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Vang's War

How the fighting in Southeast Asia transformed a curious young man into a fiercely dedicated pilot.

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THROUGHOUT HIS CHILDHOOD IN LAOS, he lived in a thatched hut with a dirt floor, outside the Hmong village of Muong Ngat, about 10 miles from the Vietnamese border. He never saw cars or trucks, but he did see his first airplanes high overhead as a boy, in 1953 and 1954. Some days he saw hundreds of them, as the French and their U.S. allies flew supplies to a besieged French army garrison in the Dienbienphu Valley. But to a Hmong child like Vang Bee, the things he saw in the waning days of French colonial control over Indochina seemed to belong to another world.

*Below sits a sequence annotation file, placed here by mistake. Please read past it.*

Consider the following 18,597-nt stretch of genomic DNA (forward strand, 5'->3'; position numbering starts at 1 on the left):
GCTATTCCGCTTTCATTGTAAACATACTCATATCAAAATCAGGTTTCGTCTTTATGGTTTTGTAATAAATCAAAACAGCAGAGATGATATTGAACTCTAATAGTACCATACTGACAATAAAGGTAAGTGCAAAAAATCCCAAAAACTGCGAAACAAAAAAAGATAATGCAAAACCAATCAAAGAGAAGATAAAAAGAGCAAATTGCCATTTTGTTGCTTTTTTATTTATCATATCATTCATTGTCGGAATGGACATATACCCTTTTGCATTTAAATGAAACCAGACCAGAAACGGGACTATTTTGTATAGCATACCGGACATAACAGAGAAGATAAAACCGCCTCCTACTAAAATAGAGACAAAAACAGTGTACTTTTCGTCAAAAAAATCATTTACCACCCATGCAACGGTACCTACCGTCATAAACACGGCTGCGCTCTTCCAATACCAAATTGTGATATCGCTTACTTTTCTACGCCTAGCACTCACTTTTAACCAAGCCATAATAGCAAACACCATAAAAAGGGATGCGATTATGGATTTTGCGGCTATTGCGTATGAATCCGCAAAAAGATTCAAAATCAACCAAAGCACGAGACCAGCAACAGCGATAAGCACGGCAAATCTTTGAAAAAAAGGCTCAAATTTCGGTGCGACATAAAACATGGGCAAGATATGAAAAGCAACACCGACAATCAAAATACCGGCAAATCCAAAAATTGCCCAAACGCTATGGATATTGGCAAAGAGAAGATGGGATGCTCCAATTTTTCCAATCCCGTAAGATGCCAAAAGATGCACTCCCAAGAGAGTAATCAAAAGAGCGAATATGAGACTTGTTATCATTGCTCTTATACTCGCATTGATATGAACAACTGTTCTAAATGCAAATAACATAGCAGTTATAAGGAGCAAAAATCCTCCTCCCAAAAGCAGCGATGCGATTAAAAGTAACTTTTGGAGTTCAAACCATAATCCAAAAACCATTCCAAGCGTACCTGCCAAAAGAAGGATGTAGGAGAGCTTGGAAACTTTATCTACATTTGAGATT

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After the fall of Dienbienphu, the French left Indochina, and a 1954 agreement partitioned it along political lines into North and South Vietnam. It wasn’t long before the United States began to fill the regional power vacuum. That’s when Vang Bee first saw an aircraft up close—a U.S. Sikorsky H-34 helicopter about the size of a house, he recalls. His entire village watched in fear as it descended slowly and landed noisily in a cloud of dust. When they saw men emerging from the beast, the villagers relaxed. Not long after that, small fixed-wing airplanes became a common sight.